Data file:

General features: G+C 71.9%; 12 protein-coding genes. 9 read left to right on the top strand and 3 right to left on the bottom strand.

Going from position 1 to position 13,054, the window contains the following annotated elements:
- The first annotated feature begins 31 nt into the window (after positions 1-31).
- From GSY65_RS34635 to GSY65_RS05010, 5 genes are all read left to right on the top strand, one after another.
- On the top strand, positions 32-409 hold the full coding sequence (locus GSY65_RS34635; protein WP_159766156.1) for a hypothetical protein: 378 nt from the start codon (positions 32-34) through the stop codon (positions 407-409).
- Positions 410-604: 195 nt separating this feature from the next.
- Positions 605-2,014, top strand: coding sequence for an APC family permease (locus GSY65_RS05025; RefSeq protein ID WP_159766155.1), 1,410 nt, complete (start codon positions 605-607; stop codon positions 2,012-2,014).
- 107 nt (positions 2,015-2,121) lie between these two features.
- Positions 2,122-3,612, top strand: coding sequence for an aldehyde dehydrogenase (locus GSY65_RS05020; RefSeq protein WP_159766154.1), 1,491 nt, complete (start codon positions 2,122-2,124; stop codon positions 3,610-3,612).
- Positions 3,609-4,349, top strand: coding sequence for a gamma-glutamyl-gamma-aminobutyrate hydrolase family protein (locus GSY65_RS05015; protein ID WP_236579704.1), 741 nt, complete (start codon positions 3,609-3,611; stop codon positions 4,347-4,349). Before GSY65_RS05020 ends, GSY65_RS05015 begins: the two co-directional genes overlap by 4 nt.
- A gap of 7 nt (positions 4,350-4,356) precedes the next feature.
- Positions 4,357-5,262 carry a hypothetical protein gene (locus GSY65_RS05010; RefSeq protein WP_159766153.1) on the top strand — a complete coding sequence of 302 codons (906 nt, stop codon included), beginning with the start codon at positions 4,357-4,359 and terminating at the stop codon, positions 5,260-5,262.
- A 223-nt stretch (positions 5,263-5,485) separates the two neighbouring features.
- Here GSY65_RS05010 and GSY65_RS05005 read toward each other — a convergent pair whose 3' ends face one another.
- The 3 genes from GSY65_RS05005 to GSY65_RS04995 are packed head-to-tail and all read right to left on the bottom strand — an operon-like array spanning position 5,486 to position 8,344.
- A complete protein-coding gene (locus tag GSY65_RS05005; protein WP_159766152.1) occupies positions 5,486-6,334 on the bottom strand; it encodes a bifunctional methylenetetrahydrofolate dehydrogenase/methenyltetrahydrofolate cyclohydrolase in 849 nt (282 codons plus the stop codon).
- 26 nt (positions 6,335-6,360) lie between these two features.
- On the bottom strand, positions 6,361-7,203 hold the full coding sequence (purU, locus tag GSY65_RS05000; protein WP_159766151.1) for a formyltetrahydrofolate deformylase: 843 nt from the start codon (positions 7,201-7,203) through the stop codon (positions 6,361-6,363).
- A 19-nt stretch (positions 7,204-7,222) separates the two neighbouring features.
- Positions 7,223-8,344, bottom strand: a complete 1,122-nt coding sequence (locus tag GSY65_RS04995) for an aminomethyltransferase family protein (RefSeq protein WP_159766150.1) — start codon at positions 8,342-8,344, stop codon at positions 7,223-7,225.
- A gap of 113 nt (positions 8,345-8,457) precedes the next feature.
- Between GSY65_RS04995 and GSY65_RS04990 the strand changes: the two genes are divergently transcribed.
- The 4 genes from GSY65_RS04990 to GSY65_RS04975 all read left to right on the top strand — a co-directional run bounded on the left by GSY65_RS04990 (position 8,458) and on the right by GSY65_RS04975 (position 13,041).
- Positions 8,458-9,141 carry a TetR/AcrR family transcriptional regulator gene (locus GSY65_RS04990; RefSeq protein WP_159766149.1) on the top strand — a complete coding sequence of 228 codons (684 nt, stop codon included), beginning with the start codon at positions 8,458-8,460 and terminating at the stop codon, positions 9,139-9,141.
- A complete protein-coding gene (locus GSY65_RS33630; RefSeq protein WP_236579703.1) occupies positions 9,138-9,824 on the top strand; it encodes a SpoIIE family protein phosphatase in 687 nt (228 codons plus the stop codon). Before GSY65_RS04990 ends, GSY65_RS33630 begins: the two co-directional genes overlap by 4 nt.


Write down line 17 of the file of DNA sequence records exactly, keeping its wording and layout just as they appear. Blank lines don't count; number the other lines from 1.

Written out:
- 26 nt (positions 6,335-6,360) lie between these two features.